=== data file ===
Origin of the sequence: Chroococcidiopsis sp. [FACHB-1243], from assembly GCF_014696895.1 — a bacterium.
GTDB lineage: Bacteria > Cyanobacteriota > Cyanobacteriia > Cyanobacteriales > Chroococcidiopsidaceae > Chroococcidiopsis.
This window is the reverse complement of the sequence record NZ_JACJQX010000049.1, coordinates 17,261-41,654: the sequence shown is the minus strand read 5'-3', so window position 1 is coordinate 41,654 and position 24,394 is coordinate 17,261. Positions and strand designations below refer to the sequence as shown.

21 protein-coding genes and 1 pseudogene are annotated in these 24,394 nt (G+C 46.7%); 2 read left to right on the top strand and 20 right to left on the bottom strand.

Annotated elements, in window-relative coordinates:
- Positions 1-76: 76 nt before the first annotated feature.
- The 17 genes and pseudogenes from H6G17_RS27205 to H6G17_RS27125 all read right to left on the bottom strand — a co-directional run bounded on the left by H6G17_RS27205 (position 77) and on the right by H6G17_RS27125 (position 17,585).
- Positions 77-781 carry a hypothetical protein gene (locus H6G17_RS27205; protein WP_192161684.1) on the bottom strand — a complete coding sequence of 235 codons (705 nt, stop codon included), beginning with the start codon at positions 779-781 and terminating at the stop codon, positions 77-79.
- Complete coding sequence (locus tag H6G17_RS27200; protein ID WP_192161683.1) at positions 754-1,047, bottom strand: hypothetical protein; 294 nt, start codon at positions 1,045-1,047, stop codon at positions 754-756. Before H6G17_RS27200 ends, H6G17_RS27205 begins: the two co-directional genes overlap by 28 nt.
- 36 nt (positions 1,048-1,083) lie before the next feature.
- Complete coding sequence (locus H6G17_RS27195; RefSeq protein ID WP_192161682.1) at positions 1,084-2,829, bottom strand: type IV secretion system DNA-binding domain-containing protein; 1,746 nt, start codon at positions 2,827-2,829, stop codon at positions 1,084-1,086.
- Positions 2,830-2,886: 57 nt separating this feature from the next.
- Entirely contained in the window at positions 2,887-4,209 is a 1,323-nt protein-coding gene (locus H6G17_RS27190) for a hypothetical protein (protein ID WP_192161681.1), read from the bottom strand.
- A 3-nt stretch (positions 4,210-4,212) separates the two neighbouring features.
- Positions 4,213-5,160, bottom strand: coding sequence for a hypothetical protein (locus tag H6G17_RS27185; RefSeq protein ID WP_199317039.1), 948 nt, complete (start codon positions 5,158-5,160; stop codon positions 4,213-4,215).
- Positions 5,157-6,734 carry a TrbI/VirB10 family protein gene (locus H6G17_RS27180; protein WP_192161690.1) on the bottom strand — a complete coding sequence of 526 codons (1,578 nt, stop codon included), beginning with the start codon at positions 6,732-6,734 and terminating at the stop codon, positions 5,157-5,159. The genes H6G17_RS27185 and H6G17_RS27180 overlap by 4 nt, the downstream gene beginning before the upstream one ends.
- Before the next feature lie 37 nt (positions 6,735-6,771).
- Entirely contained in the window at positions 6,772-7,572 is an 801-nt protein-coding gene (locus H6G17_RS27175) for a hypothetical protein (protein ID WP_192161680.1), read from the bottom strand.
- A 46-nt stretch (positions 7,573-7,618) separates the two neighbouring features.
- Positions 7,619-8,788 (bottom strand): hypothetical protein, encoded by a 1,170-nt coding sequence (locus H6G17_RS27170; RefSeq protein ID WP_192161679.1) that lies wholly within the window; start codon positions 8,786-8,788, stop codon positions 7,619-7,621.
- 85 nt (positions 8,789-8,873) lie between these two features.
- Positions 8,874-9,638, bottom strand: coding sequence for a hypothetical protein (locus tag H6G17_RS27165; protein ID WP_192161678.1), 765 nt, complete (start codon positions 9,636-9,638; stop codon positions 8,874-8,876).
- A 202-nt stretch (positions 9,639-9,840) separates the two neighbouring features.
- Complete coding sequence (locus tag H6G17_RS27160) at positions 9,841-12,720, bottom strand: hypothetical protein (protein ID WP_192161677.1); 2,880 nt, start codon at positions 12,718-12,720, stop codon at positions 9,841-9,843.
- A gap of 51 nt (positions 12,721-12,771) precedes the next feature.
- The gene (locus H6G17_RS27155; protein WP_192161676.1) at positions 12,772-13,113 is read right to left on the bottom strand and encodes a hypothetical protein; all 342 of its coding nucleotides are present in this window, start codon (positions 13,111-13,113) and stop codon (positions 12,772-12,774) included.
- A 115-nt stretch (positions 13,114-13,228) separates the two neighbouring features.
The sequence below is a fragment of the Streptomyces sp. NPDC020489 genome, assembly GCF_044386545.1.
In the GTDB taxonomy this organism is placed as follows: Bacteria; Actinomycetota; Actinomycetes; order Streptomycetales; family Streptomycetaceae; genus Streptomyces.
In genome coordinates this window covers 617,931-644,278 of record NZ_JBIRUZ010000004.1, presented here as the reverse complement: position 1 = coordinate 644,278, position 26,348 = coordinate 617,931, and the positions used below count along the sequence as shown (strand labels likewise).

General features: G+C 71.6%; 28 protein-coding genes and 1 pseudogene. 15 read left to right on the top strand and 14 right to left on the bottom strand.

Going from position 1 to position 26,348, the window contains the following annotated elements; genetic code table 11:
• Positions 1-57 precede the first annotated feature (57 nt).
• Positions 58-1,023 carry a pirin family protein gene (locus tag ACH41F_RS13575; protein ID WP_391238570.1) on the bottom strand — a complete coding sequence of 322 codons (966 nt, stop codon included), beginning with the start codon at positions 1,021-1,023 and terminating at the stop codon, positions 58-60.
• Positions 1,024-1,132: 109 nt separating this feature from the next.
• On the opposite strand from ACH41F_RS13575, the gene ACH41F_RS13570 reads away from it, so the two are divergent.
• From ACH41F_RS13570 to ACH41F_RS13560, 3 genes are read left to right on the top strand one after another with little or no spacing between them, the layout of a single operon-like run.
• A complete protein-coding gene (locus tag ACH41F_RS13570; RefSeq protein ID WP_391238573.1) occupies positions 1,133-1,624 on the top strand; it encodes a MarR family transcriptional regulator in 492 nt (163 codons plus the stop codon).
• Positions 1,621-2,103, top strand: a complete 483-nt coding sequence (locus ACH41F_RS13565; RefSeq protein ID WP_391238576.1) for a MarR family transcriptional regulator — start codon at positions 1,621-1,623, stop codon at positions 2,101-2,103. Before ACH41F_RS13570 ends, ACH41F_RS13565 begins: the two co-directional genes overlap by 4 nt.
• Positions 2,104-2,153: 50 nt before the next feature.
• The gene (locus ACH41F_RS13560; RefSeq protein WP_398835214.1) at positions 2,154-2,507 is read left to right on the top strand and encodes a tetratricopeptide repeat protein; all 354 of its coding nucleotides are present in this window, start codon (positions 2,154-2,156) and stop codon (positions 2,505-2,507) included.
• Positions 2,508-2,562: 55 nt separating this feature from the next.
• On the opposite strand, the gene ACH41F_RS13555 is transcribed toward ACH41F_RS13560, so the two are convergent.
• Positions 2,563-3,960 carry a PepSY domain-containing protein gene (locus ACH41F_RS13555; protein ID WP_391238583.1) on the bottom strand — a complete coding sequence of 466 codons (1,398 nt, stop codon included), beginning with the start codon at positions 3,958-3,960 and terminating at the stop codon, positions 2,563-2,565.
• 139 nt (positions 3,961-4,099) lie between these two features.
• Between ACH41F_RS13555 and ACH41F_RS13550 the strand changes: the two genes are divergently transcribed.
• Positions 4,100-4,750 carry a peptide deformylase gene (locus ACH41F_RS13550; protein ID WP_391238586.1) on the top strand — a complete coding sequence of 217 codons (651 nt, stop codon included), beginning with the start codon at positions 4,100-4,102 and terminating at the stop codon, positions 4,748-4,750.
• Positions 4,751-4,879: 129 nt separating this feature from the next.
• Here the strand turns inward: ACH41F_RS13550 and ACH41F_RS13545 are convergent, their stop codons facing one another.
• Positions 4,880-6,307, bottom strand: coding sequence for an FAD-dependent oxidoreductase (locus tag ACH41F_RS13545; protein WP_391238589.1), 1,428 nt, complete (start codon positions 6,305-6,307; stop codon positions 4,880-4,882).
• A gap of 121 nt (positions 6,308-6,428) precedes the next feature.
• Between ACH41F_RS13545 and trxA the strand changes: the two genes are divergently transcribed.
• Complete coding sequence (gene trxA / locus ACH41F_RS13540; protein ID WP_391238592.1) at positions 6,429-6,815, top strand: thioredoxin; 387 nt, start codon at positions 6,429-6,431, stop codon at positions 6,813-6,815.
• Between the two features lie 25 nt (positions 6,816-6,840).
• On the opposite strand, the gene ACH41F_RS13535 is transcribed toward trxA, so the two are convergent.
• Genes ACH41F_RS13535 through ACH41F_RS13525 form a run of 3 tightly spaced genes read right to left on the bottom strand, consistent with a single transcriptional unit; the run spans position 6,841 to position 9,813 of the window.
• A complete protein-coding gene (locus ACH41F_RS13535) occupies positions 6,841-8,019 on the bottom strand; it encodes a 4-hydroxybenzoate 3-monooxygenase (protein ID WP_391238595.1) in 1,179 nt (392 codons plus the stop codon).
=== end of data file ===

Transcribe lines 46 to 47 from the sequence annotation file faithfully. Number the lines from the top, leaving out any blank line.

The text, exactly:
• Between ACH41F_RS13555 and ACH41F_RS13550 the strand changes: the two genes are divergently transcribed.
• Positions 4,100-4,750 carry a peptide deformylase gene (locus ACH41F_RS13550; protein ID WP_391238586.1) on the top strand — a complete coding sequence of 217 codons (651 nt, stop codon included), beginning with the start codon at positions 4,100-4,102 and terminating at the stop codon, positions 4,748-4,750.